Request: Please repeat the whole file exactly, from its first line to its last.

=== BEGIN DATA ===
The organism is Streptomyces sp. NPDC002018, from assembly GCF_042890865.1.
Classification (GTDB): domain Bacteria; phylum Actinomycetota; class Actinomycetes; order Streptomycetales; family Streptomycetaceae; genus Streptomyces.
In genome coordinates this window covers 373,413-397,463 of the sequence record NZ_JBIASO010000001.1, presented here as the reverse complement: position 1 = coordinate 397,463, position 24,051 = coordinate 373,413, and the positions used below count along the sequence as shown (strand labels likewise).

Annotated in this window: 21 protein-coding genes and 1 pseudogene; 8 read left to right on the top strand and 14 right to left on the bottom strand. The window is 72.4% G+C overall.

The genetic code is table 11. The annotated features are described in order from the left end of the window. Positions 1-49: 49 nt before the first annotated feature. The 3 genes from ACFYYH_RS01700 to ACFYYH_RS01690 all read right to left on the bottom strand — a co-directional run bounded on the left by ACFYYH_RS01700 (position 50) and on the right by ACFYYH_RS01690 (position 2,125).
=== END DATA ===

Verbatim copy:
The organism is Streptomyces sp. NPDC002018, from assembly GCF_042890865.1.
Classification (GTDB): domain Bacteria; phylum Actinomycetota; class Actinomycetes; order Streptomycetales; family Streptomycetaceae; genus Streptomyces.
In genome coordinates this window covers 373,413-397,463 of the sequence record NZ_JBIASO010000001.1, presented here as the reverse complement: position 1 = coordinate 397,463, position 24,051 = coordinate 373,413, and the positions used below count along the sequence as shown (strand labels likewise).

Annotated in this window: 21 protein-coding genes and 1 pseudogene; 8 read left to right on the top strand and 14 right to left on the bottom strand. The window is 72.4% G+C overall.

The genetic code is table 11. The annotated features are described in order from the left end of the window. Positions 1-49: 49 nt before the first annotated feature. The 3 genes from ACFYYH_RS01700 to ACFYYH_RS01690 all read right to left on the bottom strand — a co-directional run bounded on the left by ACFYYH_RS01700 (position 50) and on the right by ACFYYH_RS01690 (position 2,125).